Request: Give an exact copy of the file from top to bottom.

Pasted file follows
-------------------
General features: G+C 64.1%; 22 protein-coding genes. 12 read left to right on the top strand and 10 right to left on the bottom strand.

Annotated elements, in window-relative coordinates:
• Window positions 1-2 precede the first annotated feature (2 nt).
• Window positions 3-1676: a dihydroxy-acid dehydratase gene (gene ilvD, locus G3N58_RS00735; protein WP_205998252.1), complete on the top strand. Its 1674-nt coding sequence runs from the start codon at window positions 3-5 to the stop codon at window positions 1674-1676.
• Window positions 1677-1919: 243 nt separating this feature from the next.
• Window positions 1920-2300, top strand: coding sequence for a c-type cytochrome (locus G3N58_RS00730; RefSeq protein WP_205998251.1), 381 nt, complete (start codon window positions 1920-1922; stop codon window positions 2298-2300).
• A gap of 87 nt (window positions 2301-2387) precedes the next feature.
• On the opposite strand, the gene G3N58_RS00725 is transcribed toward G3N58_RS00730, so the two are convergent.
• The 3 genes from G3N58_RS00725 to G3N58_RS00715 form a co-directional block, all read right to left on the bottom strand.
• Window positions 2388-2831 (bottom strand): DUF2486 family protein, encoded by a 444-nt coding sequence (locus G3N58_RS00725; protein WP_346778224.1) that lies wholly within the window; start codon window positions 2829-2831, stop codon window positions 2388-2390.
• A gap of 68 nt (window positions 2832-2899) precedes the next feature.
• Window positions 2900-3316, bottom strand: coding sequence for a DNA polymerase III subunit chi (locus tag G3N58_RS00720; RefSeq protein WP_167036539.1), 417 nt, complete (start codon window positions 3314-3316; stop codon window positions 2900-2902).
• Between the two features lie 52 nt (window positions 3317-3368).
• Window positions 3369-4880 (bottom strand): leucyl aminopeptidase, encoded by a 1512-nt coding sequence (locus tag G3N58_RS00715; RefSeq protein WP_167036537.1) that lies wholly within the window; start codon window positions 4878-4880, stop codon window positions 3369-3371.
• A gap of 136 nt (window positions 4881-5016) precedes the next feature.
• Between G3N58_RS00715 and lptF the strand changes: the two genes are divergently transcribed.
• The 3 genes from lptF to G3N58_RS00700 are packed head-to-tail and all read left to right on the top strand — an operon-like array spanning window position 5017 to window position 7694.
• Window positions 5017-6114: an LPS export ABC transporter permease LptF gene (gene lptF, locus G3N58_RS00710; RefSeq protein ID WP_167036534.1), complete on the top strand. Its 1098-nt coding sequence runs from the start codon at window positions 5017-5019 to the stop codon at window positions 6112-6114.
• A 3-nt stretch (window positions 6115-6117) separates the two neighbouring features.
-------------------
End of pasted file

General features: G+C 64.1%; 22 protein-coding genes. 12 read left to right on the top strand and 10 right to left on the bottom strand.

Annotated elements, in window-relative coordinates:
• Window positions 1-2 precede the first annotated feature (2 nt).
• Window positions 3-1676: a dihydroxy-acid dehydratase gene (gene ilvD, locus G3N58_RS00735; protein WP_205998252.1), complete on the top strand. Its 1674-nt coding sequence runs from the start codon at window positions 3-5 to the stop codon at window positions 1674-1676.
• Window positions 1677-1919: 243 nt separating this feature from the next.
• Window positions 1920-2300, top strand: coding sequence for a c-type cytochrome (locus G3N58_RS00730; RefSeq protein WP_205998251.1), 381 nt, complete (start codon window positions 1920-1922; stop codon window positions 2298-2300).
• A gap of 87 nt (window positions 2301-2387) precedes the next feature.
• On the opposite strand, the gene G3N58_RS00725 is transcribed toward G3N58_RS00730, so the two are convergent.
• The 3 genes from G3N58_RS00725 to G3N58_RS00715 form a co-directional block, all read right to left on the bottom strand.
• Window positions 2388-2831 (bottom strand): DUF2486 family protein, encoded by a 444-nt coding sequence (locus G3N58_RS00725; protein WP_346778224.1) that lies wholly within the window; start codon window positions 2829-2831, stop codon window positions 2388-2390.
• A gap of 68 nt (window positions 2832-2899) precedes the next feature.
• Window positions 2900-3316, bottom strand: coding sequence for a DNA polymerase III subunit chi (locus tag G3N58_RS00720; RefSeq protein WP_167036539.1), 417 nt, complete (start codon window positions 3314-3316; stop codon window positions 2900-2902).
• Between the two features lie 52 nt (window positions 3317-3368).
• Window positions 3369-4880 (bottom strand): leucyl aminopeptidase, encoded by a 1512-nt coding sequence (locus tag G3N58_RS00715; RefSeq protein WP_167036537.1) that lies wholly within the window; start codon window positions 4878-4880, stop codon window positions 3369-3371.
• A gap of 136 nt (window positions 4881-5016) precedes the next feature.
• Between G3N58_RS00715 and lptF the strand changes: the two genes are divergently transcribed.
• The 3 genes from lptF to G3N58_RS00700 are packed head-to-tail and all read left to right on the top strand — an operon-like array spanning window position 5017 to window position 7694.
• Window positions 5017-6114: an LPS export ABC transporter permease LptF gene (gene lptF, locus G3N58_RS00710; RefSeq protein ID WP_167036534.1), complete on the top strand. Its 1098-nt coding sequence runs from the start codon at window positions 5017-5019 to the stop codon at window positions 6112-6114.
• A 3-nt stretch (window positions 6115-6117) separates the two neighbouring features.